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Sickle Cell Disease Mutation Repaired in Patient Cells With Prime Editing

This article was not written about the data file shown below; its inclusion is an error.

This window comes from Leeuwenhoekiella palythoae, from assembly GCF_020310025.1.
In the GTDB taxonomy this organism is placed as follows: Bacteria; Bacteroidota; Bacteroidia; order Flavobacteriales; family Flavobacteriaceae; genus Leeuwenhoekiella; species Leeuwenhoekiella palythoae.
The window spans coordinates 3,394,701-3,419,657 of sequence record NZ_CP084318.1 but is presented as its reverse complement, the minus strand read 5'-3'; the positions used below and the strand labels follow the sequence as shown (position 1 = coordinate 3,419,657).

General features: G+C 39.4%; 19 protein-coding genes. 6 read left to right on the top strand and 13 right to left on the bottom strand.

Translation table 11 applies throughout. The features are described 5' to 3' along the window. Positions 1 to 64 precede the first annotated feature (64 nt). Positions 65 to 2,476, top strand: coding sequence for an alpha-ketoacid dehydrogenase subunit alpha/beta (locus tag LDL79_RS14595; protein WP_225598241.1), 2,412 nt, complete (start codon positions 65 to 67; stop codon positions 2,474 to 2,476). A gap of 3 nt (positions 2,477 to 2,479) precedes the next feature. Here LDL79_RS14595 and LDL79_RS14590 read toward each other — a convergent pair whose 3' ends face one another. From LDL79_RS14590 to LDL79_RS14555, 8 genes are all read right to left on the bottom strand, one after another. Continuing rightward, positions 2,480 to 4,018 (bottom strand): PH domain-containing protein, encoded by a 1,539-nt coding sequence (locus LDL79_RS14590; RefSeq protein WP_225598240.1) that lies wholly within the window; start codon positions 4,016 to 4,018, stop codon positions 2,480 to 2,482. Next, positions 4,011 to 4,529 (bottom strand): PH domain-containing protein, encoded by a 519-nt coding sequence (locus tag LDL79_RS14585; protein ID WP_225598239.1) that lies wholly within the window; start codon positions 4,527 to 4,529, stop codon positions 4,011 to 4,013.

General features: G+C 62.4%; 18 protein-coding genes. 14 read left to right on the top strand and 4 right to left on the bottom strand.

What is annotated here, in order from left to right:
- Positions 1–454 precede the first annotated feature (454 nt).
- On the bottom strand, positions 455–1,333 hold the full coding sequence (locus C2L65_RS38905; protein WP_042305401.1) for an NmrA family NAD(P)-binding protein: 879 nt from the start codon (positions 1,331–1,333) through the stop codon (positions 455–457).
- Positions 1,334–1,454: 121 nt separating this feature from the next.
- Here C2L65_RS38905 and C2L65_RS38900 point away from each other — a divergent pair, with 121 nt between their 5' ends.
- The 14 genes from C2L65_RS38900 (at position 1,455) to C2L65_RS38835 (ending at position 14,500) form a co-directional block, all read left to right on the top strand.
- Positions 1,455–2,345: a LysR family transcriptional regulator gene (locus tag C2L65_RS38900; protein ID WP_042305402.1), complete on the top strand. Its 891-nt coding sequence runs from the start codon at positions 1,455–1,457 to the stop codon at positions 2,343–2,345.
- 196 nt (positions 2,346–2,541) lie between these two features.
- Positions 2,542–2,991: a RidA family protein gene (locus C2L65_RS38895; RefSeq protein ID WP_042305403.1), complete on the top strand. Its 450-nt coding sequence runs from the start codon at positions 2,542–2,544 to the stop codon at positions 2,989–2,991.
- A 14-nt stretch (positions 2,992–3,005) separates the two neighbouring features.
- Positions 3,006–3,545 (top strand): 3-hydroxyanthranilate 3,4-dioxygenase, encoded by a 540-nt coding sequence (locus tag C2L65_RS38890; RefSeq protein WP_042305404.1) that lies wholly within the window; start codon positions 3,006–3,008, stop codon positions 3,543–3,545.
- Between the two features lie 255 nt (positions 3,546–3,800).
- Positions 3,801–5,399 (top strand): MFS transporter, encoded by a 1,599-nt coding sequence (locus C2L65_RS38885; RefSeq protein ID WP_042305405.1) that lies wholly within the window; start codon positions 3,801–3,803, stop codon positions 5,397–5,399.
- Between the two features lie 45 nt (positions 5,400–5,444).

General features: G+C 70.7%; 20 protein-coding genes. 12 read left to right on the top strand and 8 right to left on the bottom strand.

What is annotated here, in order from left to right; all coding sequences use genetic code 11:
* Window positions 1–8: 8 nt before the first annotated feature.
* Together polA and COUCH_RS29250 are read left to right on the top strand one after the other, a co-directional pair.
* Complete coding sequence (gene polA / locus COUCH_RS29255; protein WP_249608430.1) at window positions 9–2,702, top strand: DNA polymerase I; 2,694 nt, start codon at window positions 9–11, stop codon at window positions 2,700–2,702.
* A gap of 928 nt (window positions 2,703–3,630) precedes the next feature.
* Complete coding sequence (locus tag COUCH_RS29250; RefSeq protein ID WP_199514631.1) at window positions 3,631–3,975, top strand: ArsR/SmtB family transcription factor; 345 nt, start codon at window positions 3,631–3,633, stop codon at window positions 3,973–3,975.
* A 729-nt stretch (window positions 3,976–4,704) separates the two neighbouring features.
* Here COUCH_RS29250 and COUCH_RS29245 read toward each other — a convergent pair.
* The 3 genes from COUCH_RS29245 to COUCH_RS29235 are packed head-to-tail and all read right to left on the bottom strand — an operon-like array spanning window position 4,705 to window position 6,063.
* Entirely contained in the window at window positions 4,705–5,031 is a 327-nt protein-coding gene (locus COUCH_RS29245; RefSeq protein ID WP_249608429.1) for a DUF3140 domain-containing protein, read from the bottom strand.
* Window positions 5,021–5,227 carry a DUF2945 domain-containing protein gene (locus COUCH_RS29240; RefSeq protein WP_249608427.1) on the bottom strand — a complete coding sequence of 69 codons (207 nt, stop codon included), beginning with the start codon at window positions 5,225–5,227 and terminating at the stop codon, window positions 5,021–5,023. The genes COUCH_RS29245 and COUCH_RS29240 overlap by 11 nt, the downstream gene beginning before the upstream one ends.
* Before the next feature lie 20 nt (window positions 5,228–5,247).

In Nature Biomedical Engineering, investigators with the Broad Institute's Merkin Institute of Transformative Technologies in Healthcare, Harvard University, and other centers present findings from an ex vivo prime editing study focused on repairing a sickle cell disease (SCD)-related mutation in the beta-globulin-coding gene HBB. After achieving prime editing frequencies of between 15 percent and 41 percent in hematopoietic stem cells or progenitor cells from four SCD-affected individuals, the researchers transplanted cells into immunodeficient mice, tracking edited cell engraftment, wild-type HBB levels, potential off-target edits, and response to low oxygen conditions after 17 weeks. "Taken together, our results establish an early example of therapeutic prime editing in human HSCs and demonstrate a potential strategy for a one-time autologous SCD treatment that directly corrects the sickle globin allele back to wild-type HBB without requiring [double-strand breaks] or donor DNA templates," the authors suggest.